|Clinic Director Karen Glade, RN, with Dr. Paul Davoren.|
[Originally published in the Rutland County Express on 3/10/11]
According to the 2009 Vermont Household Health Insurance Survey, 5,370 Rutland County residents are without health insurance. When these individuals are in need of noncritical medical assistance, a trip to the emergency room can often result in long waits and a hefty bill.
In Rutland, however, there is another option. Since 1996, the Rutland Free Clinic, located at 145 State St., has provided free and low-cost services for patients in need.
With a volunteer staff of doctors and nurses numbering more than a dozen, as well as one-and-a-half paid employees, the clinic offers free services for everything from writing basic prescriptions (procured at reduced costs via partnerships with pharmacies) to utilizing Rutland Regional Medical Center resources for x-rays and lab work.
Specialists, including nutritionists, cardiologists, surgeons, neurologists, dentists and gynecologists, also offer care to patients for free.
According to the clinic policy, patients who qualify for its services are “uninsured adults whose income is not more than 200 percent of the federal poverty level.”
Care is also offered to those who are underinsured; for example, those “having catastrophic health insurance with at least an annual $10,000-plus deductible.”
While a certain stigma may be associated with free clinics in general, clinic volunteer Dr. Marie Pavini explained that clinics like Rutland’s serve a broad and often diverse sampling of the local population.
“These are people in our community who come here,” Pavini said, adding that people who seek care at the clinic are not limited to those living below the poverty line without insurance, but also those who are temporarily unemployed, seasonal workers without coverage and those who are employed but underinsured.
Even as the recent federal health care reform legislation works to provide insurance for more Americans, Pavini is quick to note that there is a misconception that everyone will be covered.
“It still has cracks,” she said of the current efforts to reform the system. “There will always be a co-pay that someone can’t afford. Free care is always needed.”
Providing free care, however, is no simple task. It takes the commitment and dedication of the clinic’s small corps of volunteers as well as its staff, like clinic executive director and registered nurse Karen Glade, whom Pavini calls “the angel of the clinic.”
Through the work of Glade, Pavini and other volunteers, the clinic has succeeded at providing accessible, efficient and reliable care to those who need it.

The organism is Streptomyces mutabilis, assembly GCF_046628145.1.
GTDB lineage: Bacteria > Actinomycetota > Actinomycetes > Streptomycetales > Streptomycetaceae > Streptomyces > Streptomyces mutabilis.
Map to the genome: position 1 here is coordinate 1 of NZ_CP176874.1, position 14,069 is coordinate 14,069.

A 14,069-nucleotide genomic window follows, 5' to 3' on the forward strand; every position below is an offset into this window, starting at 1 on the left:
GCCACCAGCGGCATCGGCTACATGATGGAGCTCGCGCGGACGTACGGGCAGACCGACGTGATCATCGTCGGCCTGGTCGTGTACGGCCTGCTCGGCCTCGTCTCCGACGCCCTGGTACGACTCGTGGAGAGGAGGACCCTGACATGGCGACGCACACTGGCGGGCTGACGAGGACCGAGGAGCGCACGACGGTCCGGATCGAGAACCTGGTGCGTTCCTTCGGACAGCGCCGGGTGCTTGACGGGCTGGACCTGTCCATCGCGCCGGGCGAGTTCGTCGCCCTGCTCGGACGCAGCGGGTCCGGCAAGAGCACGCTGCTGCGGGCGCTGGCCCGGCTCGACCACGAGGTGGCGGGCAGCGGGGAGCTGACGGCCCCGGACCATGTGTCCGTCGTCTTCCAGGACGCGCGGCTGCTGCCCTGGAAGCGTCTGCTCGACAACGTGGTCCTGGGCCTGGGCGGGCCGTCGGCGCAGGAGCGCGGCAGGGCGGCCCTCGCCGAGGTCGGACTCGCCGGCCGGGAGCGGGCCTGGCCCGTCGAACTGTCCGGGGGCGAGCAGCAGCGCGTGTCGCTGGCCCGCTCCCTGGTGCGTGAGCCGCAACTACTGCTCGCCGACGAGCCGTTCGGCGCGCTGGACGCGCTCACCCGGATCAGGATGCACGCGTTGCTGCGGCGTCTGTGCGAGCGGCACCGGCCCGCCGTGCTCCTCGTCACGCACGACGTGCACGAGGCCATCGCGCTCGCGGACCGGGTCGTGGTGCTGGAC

However, they are always looking for more help. Pavini said recruiting volunteers is done by word of mouth. There are no incentives for doctors and nurses to volunteer their time.
According to Pavini — who herself has been a volunteer at the clinic for five years — those who volunteer really believe in what the clinic does.
“We offer ser vices to make people in our community feel better,” she said. “That’s a no-brainer.”
Indeed, beyond the good achieved by caring for patients in need, there is a very tangible benefit to having an effective free clinic. The average emergency room visit costs $700 — costs that are not recouped if a patient is unable to foot bill. Conversely, the average cost per patient at the clinic is $83.
Pavini said that the Rutland clinic has been working closely with RRMC’s Emergency Department to increase the number of patients that are diverted to the clinic, an outcome that is mutually beneficial to both patients and the hospital.
Indeed, actually getting patients to the clinic can be a challenge. Some are too proud to seek care from a clinic. Others are simply unaware that the clinic exists. Pavini and other volunteers are always looking for more ways to get the word out.
Despite its success, the clinic still has faces struggles that are not uncommon to other nonprofit organizations. Funding is, of course, chief among them.
To that end, the clinic has been exploring more and new fundraising opportunities such as its upcoming St. Paddy’s Day Spring Fling Dance at The Palms Restaurant on March 19.
“We usually do very low-key fundraising,” Pavini said, but explained that the recent creation of a fundraising committee for the clinic has them developing more events targeted at different segments of the community.
“We hope it will be well attended,” Pavini said of the March 19 benefit, which will feature appetizers, a silent auction, a 50/50 raffle and music by DJ Brett Mhyre.
Looking toward the clinic’s future, Pavini is hopeful that it will continue to expand on the services it provides, including adding preventative programs addressing diet, exercise and smoking cessation, and creating a social support group that would connect members of the clinic with each other to discuss needs and solutions — all the while providing accessible and reliable care to all who require it.
Tickets for the Rutland Free Clinic’s St. Paddy’s Day Spring Fling Dance are $15 each or $25 per couple, and can be purchased at the door or in advance at The Palms or by calling the clinic at 775-1360.